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ESC – European Shippers' Council

What is a Shipper?

Shippers represent the owner of goods being transported by any mode of transport, whether consignors (the traditional meaning of shipper) or consignee.

The definition of shipper has changed in line with the nature of international trade and transport: in today’s global economy shippers may contract third party logistics providers or freight forwarders to procure and manage their freight shipments; they will be responsible for arranging and managing that contract. (more…)

What does ESC do?

The Council represents the vast majority of goods distributed by sea, road, rail, inland waterways and air. ESC, based in Brussels, acts as the “eyes and ears” for its member organisations – the national shippers’ councils – in respect of EU legislative activity. Equally it functions as the mouth-piece for shippers in Brussels. It has the dual role of gathering and feeding back vital intelligence on current and future EU policy developments and directly lobbying for ESC positions vis-à-vis the European institutions. It does this in close co-operation with its members.

Discussing Cooperation In Shanghai

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Policy Officer Lodewijk Wisse on joining ‘Intermodal Asia’.

Throughout the year and around the globe, conferences on logistics and transport take place. Last week ‘Intermodal Asia’ was organized for the first time. In – where else –  Shanghai. Shanghai after all has the largest seaport in the world. As a member of the Maritime Transport Council of the European Shippers ‘Council (ESC) the conference organizers asked me to discuss the European shippers’ views on current developments in the maritime sector.

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Air Cargo services do not meet expectations of customers

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European Shippers present ‘Airfreight 2020 and beyond’

Download Air Freight 2020 and Beyond – A Shipper’s Whitepaper on Airfreight.

The vast majority of air cargo users claim that the air cargo services do not meet the requirements and expectations of their customers. According to the European Shippers’ Council (ESC), companies feel they are not being heard by the air freight industry.

In order to close the gap between shippers and the air cargo industry the ESC, representing the freight transport interests (by all modes of transport) of business in Europe, created the whitepaper ‘Airfreight 2020 and beyond’. The whitepaper informs the air cargo industry on the wishes of the cargo owners by beginning a dialogue on how to improve this transport mode. (more…)

EU trade surplus in goods with the US of 92 bn euro

In the run up to the summit between the European Union and the United States, to be held on 26 March in Brussels, Eurostat issued data on trade and investments between the US and the EU.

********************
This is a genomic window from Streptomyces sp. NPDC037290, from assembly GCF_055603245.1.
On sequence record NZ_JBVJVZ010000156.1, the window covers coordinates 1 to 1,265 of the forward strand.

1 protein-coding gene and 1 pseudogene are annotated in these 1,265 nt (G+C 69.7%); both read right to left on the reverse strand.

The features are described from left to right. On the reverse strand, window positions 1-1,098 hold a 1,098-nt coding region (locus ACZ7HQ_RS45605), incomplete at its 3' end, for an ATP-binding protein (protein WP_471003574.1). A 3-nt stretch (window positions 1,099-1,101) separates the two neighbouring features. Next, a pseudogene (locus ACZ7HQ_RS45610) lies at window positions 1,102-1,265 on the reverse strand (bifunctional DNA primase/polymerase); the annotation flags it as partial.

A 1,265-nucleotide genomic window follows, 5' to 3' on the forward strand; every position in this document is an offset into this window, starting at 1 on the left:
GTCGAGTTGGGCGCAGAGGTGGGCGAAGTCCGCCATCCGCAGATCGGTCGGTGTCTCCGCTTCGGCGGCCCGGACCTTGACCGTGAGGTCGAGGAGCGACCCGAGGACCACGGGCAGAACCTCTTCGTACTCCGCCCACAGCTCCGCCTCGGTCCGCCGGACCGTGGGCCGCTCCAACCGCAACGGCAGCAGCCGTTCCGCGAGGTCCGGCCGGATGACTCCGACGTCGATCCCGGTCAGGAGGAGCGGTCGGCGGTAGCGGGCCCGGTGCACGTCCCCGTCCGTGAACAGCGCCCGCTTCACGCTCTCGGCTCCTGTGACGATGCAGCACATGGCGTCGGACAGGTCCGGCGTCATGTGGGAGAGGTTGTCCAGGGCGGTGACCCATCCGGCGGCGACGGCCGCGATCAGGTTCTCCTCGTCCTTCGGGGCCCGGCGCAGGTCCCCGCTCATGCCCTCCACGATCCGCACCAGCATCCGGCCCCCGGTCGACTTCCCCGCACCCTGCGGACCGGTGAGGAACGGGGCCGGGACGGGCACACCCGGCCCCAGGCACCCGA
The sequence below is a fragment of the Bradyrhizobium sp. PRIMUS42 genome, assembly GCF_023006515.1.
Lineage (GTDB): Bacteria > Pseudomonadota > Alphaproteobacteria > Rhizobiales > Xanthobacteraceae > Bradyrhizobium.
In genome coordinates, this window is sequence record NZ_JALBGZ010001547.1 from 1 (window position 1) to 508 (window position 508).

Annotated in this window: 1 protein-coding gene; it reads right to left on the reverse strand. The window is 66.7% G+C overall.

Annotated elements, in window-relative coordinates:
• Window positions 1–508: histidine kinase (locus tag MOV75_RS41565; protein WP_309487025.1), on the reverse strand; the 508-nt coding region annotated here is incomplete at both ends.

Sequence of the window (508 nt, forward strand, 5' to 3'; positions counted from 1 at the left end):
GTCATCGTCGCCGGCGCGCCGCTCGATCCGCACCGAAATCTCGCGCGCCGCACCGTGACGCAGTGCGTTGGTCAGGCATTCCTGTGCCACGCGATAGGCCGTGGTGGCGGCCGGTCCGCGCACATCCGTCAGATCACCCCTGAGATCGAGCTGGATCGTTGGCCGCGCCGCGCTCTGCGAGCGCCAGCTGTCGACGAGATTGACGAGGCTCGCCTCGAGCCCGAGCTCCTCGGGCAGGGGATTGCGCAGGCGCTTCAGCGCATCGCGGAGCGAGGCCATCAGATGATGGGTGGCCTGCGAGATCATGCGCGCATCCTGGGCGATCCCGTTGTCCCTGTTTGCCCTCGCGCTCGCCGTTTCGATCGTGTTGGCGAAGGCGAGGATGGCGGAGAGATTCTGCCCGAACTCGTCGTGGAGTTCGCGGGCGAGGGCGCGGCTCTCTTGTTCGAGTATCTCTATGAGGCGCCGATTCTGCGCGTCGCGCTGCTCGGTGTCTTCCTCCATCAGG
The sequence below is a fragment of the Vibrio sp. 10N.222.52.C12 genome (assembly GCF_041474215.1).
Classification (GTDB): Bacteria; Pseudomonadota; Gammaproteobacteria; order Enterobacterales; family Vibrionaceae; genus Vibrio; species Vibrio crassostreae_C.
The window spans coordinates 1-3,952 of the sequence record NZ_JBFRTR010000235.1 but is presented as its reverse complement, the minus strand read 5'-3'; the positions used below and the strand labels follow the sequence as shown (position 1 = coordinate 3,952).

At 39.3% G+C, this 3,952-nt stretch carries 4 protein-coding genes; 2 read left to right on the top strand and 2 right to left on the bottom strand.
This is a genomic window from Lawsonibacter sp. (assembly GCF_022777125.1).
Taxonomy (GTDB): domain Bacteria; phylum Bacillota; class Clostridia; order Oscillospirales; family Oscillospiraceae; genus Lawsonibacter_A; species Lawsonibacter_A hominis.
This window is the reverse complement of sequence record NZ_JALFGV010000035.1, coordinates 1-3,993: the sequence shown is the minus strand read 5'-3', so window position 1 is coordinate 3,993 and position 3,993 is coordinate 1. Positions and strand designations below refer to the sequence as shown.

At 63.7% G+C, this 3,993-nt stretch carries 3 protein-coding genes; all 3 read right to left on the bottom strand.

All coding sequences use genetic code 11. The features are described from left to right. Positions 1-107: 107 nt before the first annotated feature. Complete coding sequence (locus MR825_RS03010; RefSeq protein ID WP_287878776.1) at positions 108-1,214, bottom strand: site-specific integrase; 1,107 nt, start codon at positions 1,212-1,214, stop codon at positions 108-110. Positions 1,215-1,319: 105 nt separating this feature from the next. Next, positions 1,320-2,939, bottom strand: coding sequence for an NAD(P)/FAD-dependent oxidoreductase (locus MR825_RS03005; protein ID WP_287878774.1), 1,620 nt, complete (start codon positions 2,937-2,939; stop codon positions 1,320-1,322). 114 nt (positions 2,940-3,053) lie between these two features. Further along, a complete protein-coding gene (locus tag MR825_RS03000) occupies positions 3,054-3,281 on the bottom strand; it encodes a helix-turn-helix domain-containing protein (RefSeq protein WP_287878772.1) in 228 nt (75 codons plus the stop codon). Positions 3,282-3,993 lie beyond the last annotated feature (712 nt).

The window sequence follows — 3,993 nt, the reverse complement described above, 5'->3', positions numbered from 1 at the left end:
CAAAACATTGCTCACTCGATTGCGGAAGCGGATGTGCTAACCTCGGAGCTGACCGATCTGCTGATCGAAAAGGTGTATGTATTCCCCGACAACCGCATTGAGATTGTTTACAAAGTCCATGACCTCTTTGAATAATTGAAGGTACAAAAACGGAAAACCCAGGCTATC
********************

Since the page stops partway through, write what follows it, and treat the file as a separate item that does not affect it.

The US remained the EU’s largest trading partner for both goods and services in 2013. However, there has been a steady decline in the share of the USA in total EU international trade in goods over the last decade. While in 2002, the USA accounted for 28% of total EU exports and 20% of imports, by 2013 these shares had fallen to 17% and 12% respectively. (more…)

United States approve P3 alliance European Shippers: more insight needed in effects alliance on companies

The Federal Maritime Commission (FMC), responsible for maritime affairs in the United States, has given its approval for the creation of the so-called P3 alliance – the alliance of the world’s three largest container shipping companies.

 The world’s three largest container shipping companies who will form this alliance, Maersk Line, MSC and CMA CGM, will operate on routes between Asia and Europe, between Asia and the Unites States and between the U.S. and Europe. In these of areas, the market share of the group blithely exceeds 40 percent. The ESC, representing the freight transport interests (by all modes of transport) of business in Europe, indicates that the announced P3 cooperation has to be tested on basic competition rules. (more…)

ETS for Aviation

Yesterday, the Environment (ENVI) Committee of the European Parliament rejected the provisional tri-party agreement on how to amend the scope of the EU Emissions Trading Scheme (ETS) for aviation.

The original ETS regulation forces airlines to buy ETS certificates for flights from, to, and within the European Union. Countries like Russia, the United States and Brazil objected to this extraterritorial practise.The rejected proposal on ETS has a more limited scope.

Only flights within, to, and from EU airports need to have purchased ETS certificates. ICAO, the UN agency for civil aviation, in the meantime will create a greenhouse gas trading scheme on a global level by 2020. The European Shippers’ Council (ESC) is in favour of this limited Commission proposal in combination with the global solution as provided by ICAO.

 

Position of the ESC on the Consortia Renewal

CONSULTATION on the Draft Commission Regulation amending Regulation (EC) No 906/2009 on Liner Shipping Consortia as regards its period of application

 

Background

The European Commission introduced the first Consortia Regulation in 1995. Following additional Regulations, the present one which is due to expire in April 2015 entered into force in April 2010. This exemption to the competition rules apply to groups of operators, that streamline operations and costs, by sharing the technical means to provide a regular line. This form of cooperation does not allow concerted pricing policies or information exchange that can influence them.

As we approach the expiration date, the European Commission has launched a consultation to assess whether or not to renew further the present exemption. (more…)

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